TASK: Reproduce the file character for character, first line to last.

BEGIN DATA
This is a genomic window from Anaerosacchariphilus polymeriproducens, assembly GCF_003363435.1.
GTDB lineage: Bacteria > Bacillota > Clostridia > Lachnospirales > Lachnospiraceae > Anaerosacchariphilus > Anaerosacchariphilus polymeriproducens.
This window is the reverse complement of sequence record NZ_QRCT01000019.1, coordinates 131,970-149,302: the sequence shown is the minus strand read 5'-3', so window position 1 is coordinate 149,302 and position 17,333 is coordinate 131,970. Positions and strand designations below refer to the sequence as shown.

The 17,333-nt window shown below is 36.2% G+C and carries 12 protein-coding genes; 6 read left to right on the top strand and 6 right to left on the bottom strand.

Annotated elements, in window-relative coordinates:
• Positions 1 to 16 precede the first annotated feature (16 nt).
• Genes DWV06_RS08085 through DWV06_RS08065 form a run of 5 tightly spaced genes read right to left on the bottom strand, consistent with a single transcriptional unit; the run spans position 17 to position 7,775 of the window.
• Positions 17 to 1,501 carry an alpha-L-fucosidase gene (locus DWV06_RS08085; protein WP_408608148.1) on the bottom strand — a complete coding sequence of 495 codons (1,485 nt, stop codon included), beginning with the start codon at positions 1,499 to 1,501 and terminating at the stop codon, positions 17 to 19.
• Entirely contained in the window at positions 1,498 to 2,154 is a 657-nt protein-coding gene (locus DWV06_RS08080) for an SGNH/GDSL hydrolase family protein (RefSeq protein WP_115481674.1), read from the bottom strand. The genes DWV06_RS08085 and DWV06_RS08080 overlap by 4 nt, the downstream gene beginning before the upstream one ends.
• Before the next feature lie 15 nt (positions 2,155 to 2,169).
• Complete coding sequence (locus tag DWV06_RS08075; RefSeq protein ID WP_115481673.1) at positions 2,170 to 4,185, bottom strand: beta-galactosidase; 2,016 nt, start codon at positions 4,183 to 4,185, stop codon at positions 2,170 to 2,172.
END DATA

This is a genomic window from Anaerosacchariphilus polymeriproducens, assembly GCF_003363435.1.
GTDB lineage: Bacteria > Bacillota > Clostridia > Lachnospirales > Lachnospiraceae > Anaerosacchariphilus > Anaerosacchariphilus polymeriproducens.
This window is the reverse complement of sequence record NZ_QRCT01000019.1, coordinates 131,970-149,302: the sequence shown is the minus strand read 5'-3', so window position 1 is coordinate 149,302 and position 17,333 is coordinate 131,970. Positions and strand designations below refer to the sequence as shown.

The 17,333-nt window shown below is 36.2% G+C and carries 12 protein-coding genes; 6 read left to right on the top strand and 6 right to left on the bottom strand.

Annotated elements, in window-relative coordinates:
• Positions 1 to 16 precede the first annotated feature (16 nt).
• Genes DWV06_RS08085 through DWV06_RS08065 form a run of 5 tightly spaced genes read right to left on the bottom strand, consistent with a single transcriptional unit; the run spans position 17 to position 7,775 of the window.
• Positions 17 to 1,501 carry an alpha-L-fucosidase gene (locus DWV06_RS08085; protein WP_408608148.1) on the bottom strand — a complete coding sequence of 495 codons (1,485 nt, stop codon included), beginning with the start codon at positions 1,499 to 1,501 and terminating at the stop codon, positions 17 to 19.
• Entirely contained in the window at positions 1,498 to 2,154 is a 657-nt protein-coding gene (locus DWV06_RS08080) for an SGNH/GDSL hydrolase family protein (RefSeq protein WP_115481674.1), read from the bottom strand. The genes DWV06_RS08085 and DWV06_RS08080 overlap by 4 nt, the downstream gene beginning before the upstream one ends.
• Before the next feature lie 15 nt (positions 2,155 to 2,169).
• Complete coding sequence (locus tag DWV06_RS08075; RefSeq protein ID WP_115481673.1) at positions 2,170 to 4,185, bottom strand: beta-galactosidase; 2,016 nt, start codon at positions 4,183 to 4,185, stop codon at positions 2,170 to 2,172.